Wireless Projection using Miracast


What is Miracast

Miracast is a standard for wireless connections from devices (such as laptops, tablets, or smartphones) to displays (such as TVs, monitors, or projectors), introduced in 2012 by the Wi-Fi Alliance. It can roughly be described as “HDMI over Wi-Fi”, replacing the cable from the device to the display.

On 29 October 2012, Google announced that Android version 4.2+ (from updated version of Jelly Bean) are supporting the Miracast wireless display standard, and by default have it integrated. With Android 6.0 Marshmallow, released in 2015, Miracast support was dropped.

But there are a lot of Android phones also support it, such as Samsung which called “smart view”, HUAWEI which called “wireless projection”, XIAOMI which called cast.


Support for Miracast has been present since the first Windows 10 version, and since that time Windows investments in Miracast as a projection experience have only increased.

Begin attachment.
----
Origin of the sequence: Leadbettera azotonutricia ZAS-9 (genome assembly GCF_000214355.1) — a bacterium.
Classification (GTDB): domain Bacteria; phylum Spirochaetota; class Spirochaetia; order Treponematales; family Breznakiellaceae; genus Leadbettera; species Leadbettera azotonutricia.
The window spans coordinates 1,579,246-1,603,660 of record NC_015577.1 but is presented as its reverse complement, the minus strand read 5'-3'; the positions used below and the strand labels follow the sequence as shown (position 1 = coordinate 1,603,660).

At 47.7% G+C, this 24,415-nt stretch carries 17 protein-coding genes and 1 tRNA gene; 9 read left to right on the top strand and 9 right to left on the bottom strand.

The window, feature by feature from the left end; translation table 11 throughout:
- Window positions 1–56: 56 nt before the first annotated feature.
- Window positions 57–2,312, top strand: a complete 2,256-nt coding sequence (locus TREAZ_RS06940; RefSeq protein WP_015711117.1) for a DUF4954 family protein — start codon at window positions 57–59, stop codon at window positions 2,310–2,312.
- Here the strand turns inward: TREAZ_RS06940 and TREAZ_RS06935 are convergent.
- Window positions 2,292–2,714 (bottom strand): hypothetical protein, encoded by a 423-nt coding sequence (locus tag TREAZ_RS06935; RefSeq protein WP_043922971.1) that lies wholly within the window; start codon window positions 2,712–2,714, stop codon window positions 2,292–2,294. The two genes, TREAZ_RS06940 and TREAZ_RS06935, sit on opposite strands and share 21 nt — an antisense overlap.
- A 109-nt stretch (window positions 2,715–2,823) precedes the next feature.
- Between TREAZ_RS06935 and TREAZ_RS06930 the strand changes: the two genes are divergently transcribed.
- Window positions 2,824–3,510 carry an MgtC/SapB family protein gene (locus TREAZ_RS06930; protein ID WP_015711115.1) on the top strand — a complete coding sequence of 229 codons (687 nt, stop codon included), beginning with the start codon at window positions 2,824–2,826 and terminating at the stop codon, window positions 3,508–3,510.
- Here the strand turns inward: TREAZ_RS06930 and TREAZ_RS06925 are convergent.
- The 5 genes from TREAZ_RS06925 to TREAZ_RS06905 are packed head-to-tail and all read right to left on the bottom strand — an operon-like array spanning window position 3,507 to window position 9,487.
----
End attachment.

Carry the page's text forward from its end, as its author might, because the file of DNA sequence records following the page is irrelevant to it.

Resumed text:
Wireless Projection over Miracast offers several benefits:

A simple connection experience that allows a user to find and connect to Miracast receivers.

Implementation of the Miracast standard to ensure interoperability with hundreds of millions of Miracast devices.

A native RTSP stack fine-tuned to work for Miracast, requiring no additional software is required outside the Windows 10 OS.

Support for UIBC (User Input Back Channel), which allows inputs from the Miracast receiver (touch, stylus, mouse, keyboard and gamepad) to control the Miracast sender, if—and only if—the user explicitly allows this.

High quality interoperability with industry leading Microsoft Miracast receivers (Microsoft Wireless Display Adapter) as well as leading 3rd party Miracast receivers.

Support for the projection of Protected Content (if HDCP keys are present).

Support for the use of a PIN based pairing when connecting to a Miracast receiver.

Persistent profiles, remembering if you have connected to a specific Miracast receiver in the past. The ability to remember a profile for reconnecting to a Miracast receiver reduces the time it takes to connect on subsequent connections.

Support for Miracast extensions that enable additional capabilities, dramatically improving the Miracast experience.

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